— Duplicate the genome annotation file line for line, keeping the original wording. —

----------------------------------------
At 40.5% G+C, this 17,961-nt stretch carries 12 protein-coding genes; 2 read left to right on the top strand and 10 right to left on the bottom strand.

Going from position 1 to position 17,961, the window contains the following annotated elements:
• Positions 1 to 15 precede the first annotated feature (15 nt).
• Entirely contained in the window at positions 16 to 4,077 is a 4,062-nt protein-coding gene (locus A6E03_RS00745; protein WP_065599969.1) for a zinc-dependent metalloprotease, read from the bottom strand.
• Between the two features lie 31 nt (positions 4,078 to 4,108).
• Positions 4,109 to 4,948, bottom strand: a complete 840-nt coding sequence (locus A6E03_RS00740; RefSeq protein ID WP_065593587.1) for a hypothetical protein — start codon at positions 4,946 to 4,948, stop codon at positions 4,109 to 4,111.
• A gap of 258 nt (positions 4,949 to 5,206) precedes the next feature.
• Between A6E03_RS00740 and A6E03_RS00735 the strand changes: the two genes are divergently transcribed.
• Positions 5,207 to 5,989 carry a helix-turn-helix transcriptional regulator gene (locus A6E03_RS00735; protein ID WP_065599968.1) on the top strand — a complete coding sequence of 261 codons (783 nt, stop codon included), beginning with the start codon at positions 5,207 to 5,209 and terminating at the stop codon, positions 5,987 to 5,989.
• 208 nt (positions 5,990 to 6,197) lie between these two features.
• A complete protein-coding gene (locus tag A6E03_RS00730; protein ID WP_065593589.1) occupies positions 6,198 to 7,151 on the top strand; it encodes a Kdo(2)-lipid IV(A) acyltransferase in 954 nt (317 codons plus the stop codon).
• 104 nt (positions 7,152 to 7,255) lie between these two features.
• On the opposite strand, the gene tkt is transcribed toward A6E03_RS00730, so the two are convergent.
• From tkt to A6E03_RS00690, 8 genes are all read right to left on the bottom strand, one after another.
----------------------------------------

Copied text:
At 40.5% G+C, this 17,961-nt stretch carries 12 protein-coding genes; 2 read left to right on the top strand and 10 right to left on the bottom strand.

Going from position 1 to position 17,961, the window contains the following annotated elements:
• Positions 1 to 15 precede the first annotated feature (15 nt).
• Entirely contained in the window at positions 16 to 4,077 is a 4,062-nt protein-coding gene (locus A6E03_RS00745; protein WP_065599969.1) for a zinc-dependent metalloprotease, read from the bottom strand.
• Between the two features lie 31 nt (positions 4,078 to 4,108).
• Positions 4,109 to 4,948, bottom strand: a complete 840-nt coding sequence (locus A6E03_RS00740; RefSeq protein ID WP_065593587.1) for a hypothetical protein — start codon at positions 4,946 to 4,948, stop codon at positions 4,109 to 4,111.
• A gap of 258 nt (positions 4,949 to 5,206) precedes the next feature.
• Between A6E03_RS00740 and A6E03_RS00735 the strand changes: the two genes are divergently transcribed.
• Positions 5,207 to 5,989 carry a helix-turn-helix transcriptional regulator gene (locus A6E03_RS00735; protein ID WP_065599968.1) on the top strand — a complete coding sequence of 261 codons (783 nt, stop codon included), beginning with the start codon at positions 5,207 to 5,209 and terminating at the stop codon, positions 5,987 to 5,989.
• 208 nt (positions 5,990 to 6,197) lie between these two features.
• A complete protein-coding gene (locus tag A6E03_RS00730; protein ID WP_065593589.1) occupies positions 6,198 to 7,151 on the top strand; it encodes a Kdo(2)-lipid IV(A) acyltransferase in 954 nt (317 codons plus the stop codon).
• 104 nt (positions 7,152 to 7,255) lie between these two features.
• On the opposite strand, the gene tkt is transcribed toward A6E03_RS00730, so the two are convergent.
• From tkt to A6E03_RS00690, 8 genes are all read right to left on the bottom strand, one after another.